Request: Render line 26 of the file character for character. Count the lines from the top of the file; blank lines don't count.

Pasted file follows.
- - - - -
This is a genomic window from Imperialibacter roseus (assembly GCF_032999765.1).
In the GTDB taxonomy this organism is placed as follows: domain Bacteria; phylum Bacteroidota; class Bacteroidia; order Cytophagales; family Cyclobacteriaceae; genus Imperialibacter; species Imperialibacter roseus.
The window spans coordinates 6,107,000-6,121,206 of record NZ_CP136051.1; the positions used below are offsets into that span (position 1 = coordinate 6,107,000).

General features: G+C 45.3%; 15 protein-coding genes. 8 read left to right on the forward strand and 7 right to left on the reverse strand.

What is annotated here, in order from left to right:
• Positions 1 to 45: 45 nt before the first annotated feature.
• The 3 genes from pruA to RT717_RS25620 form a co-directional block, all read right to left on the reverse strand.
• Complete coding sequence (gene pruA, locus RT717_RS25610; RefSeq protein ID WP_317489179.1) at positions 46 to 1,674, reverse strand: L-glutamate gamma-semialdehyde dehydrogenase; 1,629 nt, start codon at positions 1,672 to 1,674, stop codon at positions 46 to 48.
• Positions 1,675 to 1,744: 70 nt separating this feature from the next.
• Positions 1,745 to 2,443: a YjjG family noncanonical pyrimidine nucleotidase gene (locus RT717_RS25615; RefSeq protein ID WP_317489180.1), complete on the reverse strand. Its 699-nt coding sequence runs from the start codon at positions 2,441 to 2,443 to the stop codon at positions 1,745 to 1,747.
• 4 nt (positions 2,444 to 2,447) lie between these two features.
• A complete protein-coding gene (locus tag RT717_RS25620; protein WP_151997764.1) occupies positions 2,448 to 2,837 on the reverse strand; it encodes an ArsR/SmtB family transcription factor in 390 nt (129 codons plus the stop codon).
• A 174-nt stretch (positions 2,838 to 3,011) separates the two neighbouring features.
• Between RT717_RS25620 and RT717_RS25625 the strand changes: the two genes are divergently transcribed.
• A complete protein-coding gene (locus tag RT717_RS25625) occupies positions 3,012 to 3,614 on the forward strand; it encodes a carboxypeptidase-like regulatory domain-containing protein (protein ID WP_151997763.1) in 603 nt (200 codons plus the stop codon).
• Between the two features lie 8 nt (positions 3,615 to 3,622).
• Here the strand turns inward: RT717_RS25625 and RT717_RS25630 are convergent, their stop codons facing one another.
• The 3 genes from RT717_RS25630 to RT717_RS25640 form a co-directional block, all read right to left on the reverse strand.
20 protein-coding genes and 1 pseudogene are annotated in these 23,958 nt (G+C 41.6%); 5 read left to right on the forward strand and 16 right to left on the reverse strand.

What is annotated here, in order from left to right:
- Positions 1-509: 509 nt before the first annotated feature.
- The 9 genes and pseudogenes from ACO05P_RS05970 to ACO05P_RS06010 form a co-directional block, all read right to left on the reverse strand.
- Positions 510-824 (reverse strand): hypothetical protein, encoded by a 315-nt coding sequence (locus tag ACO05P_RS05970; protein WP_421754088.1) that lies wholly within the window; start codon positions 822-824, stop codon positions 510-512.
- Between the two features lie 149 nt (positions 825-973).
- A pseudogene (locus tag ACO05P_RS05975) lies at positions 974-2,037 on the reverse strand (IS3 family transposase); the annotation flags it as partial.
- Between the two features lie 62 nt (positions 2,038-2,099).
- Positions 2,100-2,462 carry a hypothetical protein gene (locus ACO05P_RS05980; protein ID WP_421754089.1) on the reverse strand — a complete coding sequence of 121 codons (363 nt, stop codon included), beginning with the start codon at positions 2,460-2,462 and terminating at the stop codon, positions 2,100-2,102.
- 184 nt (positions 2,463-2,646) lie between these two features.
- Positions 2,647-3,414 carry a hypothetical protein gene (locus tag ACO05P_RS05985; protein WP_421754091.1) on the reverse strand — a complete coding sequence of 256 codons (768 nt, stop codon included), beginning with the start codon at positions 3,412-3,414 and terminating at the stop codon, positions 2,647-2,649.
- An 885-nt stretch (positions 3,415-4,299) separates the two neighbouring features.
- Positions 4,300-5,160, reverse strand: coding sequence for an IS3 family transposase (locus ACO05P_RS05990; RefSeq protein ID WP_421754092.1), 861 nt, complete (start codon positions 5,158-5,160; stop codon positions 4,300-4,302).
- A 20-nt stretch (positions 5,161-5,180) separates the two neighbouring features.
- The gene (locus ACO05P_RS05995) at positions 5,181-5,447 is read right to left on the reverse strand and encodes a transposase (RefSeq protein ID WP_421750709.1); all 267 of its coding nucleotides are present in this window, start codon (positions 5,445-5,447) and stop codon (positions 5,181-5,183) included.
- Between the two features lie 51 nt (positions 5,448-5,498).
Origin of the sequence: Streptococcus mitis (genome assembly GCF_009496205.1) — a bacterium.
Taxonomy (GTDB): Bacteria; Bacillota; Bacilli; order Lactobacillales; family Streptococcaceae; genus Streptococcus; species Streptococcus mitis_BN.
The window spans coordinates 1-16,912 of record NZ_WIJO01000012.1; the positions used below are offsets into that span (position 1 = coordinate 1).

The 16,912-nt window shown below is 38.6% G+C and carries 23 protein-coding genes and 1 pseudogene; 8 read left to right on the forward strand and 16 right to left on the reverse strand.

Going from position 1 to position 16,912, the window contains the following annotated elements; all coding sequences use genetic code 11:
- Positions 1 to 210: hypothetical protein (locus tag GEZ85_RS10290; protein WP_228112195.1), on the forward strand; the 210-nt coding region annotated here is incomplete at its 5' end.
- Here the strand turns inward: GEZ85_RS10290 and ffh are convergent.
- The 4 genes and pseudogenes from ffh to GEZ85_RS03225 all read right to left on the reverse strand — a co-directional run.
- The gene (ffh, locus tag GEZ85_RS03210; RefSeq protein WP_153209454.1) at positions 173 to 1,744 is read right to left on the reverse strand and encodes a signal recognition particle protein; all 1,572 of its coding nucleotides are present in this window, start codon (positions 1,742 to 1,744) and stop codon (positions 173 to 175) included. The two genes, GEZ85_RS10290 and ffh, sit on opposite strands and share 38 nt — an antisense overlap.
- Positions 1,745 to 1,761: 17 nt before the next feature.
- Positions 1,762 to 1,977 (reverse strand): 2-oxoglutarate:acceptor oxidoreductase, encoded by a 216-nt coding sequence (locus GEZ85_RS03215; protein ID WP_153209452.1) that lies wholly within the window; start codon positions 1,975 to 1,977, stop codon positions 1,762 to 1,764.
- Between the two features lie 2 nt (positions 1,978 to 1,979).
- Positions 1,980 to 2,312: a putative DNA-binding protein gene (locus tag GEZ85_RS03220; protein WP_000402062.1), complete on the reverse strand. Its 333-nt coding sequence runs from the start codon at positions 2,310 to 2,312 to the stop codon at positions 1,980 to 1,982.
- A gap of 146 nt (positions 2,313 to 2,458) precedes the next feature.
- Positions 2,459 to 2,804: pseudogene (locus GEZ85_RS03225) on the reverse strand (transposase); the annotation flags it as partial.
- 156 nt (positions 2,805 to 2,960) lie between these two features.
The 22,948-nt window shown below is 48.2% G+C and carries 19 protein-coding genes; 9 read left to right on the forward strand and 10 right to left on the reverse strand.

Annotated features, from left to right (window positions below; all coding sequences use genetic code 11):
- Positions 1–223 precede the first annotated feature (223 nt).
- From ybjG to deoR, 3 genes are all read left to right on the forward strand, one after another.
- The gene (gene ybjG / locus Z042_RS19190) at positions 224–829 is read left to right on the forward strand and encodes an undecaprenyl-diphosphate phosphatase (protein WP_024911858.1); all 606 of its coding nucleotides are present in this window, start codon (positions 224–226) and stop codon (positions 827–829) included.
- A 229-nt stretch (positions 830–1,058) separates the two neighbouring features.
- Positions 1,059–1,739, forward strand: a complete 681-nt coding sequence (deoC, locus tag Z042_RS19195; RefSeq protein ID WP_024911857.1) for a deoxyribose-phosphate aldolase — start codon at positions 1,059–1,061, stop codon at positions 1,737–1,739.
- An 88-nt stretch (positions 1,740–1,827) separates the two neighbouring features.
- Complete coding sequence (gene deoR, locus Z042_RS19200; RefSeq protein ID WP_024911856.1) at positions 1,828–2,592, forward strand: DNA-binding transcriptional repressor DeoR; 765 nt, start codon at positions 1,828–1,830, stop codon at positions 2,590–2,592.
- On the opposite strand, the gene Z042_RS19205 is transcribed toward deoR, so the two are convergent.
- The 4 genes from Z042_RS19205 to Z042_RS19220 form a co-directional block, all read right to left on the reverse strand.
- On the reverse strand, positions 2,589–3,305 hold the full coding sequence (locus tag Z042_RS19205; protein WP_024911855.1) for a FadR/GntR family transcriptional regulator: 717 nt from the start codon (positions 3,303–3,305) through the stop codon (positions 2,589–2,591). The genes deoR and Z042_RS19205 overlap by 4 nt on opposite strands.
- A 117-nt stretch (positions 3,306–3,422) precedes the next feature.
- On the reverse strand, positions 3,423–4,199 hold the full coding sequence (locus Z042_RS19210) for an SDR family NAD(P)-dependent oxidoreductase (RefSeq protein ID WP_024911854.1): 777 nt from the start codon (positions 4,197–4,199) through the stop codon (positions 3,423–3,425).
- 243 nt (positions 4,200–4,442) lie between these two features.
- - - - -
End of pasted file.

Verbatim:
- Between the two features lie 62 nt (positions 2,038-2,099).